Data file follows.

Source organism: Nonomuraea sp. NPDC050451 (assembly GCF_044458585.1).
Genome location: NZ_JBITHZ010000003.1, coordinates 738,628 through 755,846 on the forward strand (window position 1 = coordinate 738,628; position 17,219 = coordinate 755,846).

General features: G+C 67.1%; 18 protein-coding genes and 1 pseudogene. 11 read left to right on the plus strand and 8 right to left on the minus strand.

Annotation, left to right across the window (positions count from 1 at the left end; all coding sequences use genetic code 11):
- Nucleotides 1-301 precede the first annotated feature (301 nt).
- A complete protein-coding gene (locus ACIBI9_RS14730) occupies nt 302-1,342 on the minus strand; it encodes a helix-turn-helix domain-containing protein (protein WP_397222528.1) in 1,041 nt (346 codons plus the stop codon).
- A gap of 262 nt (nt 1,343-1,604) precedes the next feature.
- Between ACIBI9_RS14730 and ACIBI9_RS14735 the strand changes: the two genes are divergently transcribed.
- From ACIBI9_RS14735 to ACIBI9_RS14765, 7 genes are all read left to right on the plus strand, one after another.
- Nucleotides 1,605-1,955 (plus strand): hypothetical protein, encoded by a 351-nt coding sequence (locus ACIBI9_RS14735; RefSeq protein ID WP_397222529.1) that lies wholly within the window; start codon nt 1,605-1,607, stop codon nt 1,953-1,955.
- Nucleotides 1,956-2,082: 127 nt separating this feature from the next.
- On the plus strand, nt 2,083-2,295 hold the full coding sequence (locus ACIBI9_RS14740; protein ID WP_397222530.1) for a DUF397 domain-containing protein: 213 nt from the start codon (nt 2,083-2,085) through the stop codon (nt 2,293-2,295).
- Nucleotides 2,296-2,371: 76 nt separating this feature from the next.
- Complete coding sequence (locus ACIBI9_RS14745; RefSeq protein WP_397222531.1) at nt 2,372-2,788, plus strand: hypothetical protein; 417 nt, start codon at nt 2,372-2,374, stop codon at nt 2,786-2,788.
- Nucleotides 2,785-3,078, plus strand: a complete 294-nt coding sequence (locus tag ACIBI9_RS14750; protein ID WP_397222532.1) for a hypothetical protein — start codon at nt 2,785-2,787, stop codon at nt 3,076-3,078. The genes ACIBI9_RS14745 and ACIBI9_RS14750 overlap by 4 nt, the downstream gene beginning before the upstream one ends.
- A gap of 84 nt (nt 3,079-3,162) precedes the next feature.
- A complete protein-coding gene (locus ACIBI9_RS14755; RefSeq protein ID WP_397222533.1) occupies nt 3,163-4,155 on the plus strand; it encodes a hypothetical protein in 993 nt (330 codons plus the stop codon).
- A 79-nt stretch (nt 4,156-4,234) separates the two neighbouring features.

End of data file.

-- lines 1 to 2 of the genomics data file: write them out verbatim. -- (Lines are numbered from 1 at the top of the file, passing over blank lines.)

Source organism: Nonomuraea sp. NPDC050451 (assembly GCF_044458585.1).
Genome location: NZ_JBITHZ010000003.1, coordinates 738,628 through 755,846 on the forward strand (window position 1 = coordinate 738,628; position 17,219 = coordinate 755,846).